Perry Como

About Perry Como

Perry Como may very well be the most laidback figure ever to dominate American show business. In a singing career that began just before World War II and continued well into the 1990s, Como was known nationwide as “the man who invented casual,” as fellow crooner Bing Crosby once put it. There was undeniable power behind his baritone, but he had a special way of relaxing into melodies as he would a well-worn pair of Sunday loafers. Raised in a Pennsylvania mining town, Como (who was born on May 18, 1912, and died on May 12, 2001) was the son of Italian immigrants and started working as a barber while in his teens. His father made just enough money to pay for music lessons, and Como eventually signed his first record deal in 1943. His easygoing charms translated perfectly to television, but he was just as comfortable in the studio—where he took on show tunes, jazz standards, Christmas songs, and radio ditties. Though he loved to play with alliteration and onomatopoeia in his more lighthearted hits—including “Bibbidi-Bobbidi-Boo (The Magic Song)” and “Zing Zing, Zoom Zoom”—he showcased deeper strengths in ballads like “Some Enchanted Evening,” setting the listener’s heart at ease with a mastery of pacing and subtlety.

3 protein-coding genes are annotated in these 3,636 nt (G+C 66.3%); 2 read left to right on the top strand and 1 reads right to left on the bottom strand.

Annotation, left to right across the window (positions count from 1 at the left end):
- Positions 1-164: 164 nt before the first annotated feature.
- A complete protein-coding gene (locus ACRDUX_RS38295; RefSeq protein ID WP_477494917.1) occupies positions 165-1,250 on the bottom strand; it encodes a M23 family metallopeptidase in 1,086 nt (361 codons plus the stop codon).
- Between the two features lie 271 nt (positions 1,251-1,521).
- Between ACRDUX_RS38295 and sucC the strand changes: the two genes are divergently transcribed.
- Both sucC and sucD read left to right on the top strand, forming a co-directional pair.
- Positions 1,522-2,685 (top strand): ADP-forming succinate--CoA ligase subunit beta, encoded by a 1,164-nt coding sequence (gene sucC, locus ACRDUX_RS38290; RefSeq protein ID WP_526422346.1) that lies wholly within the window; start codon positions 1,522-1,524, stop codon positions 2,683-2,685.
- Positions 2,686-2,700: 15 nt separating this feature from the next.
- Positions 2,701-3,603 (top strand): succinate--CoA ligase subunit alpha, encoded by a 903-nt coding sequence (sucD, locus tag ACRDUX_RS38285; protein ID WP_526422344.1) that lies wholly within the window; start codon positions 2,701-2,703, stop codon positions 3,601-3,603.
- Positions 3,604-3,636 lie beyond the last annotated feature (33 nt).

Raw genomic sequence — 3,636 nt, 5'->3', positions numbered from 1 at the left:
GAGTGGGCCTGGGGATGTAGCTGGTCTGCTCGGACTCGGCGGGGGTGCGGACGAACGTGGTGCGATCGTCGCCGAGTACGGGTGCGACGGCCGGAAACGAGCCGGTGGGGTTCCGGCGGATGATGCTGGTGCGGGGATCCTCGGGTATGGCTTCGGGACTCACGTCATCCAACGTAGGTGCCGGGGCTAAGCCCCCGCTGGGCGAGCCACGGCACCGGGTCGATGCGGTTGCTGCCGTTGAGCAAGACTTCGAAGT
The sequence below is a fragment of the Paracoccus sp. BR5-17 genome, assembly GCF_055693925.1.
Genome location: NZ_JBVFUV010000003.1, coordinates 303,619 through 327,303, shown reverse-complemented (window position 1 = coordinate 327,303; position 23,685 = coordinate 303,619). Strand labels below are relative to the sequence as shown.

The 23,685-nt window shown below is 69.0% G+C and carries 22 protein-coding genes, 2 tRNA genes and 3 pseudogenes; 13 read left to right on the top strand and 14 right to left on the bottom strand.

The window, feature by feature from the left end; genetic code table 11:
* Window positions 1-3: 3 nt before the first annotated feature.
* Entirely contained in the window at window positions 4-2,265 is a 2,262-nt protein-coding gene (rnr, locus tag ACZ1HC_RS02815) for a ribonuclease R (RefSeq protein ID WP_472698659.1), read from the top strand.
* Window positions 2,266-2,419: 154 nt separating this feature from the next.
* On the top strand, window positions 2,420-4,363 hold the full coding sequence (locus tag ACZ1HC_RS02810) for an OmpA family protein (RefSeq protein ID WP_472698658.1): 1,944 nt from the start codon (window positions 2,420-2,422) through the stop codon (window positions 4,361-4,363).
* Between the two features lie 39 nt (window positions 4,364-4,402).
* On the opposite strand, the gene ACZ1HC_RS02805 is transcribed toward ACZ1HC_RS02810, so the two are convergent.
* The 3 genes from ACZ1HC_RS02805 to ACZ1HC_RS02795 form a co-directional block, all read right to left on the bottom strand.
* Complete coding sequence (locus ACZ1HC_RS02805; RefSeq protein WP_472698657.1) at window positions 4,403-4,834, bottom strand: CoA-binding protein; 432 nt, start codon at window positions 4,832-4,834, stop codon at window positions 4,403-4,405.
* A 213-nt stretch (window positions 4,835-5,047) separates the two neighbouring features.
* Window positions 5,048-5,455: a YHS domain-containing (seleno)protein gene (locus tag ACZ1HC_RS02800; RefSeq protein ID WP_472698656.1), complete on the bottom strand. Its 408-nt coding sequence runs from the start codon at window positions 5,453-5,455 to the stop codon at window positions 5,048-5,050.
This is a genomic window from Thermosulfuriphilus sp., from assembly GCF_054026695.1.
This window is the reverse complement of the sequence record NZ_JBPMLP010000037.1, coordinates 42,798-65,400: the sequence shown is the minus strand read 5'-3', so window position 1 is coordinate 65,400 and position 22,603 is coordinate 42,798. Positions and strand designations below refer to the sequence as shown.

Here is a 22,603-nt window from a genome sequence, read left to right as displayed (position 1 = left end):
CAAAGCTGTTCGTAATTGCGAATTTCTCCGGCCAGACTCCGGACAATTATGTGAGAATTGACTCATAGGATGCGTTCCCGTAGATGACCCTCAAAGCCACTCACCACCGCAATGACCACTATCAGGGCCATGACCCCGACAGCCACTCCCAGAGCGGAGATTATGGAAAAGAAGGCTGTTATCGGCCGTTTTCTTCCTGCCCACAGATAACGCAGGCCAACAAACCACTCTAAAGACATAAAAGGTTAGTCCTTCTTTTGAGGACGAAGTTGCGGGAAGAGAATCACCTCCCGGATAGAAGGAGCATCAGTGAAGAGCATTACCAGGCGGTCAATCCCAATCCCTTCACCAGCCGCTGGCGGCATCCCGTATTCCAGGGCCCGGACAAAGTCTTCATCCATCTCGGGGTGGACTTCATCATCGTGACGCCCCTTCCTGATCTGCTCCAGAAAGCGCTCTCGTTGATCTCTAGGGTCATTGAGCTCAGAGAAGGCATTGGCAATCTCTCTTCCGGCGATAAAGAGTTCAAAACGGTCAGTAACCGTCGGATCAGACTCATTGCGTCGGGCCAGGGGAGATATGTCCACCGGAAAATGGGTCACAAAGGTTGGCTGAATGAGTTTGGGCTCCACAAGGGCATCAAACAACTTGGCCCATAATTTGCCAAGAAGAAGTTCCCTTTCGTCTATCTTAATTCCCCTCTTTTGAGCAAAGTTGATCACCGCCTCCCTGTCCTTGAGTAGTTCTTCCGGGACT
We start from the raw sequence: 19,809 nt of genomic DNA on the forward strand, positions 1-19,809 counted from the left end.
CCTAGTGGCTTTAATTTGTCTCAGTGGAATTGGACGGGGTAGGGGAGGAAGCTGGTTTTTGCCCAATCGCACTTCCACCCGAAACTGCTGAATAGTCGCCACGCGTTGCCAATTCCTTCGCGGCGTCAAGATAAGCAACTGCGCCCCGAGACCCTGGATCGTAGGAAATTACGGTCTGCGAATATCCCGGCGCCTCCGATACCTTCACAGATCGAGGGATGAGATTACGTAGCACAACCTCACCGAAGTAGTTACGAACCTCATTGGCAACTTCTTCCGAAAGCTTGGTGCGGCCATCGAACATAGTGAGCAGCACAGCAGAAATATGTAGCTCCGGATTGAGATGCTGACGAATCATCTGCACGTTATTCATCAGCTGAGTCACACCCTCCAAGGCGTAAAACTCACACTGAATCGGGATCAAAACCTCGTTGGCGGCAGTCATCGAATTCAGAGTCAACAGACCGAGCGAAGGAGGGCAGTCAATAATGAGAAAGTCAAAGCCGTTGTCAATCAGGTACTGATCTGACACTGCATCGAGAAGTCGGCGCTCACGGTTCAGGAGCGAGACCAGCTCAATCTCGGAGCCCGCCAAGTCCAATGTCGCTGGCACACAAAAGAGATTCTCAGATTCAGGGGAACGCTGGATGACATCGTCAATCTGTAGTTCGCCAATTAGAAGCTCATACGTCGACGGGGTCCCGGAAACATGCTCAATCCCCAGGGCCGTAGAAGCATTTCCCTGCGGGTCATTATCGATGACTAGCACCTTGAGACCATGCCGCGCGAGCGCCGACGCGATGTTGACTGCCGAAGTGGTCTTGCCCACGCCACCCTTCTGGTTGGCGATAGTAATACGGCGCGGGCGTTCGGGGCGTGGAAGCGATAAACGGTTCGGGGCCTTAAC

Canonsburg, PA, United States
May 18, 1912
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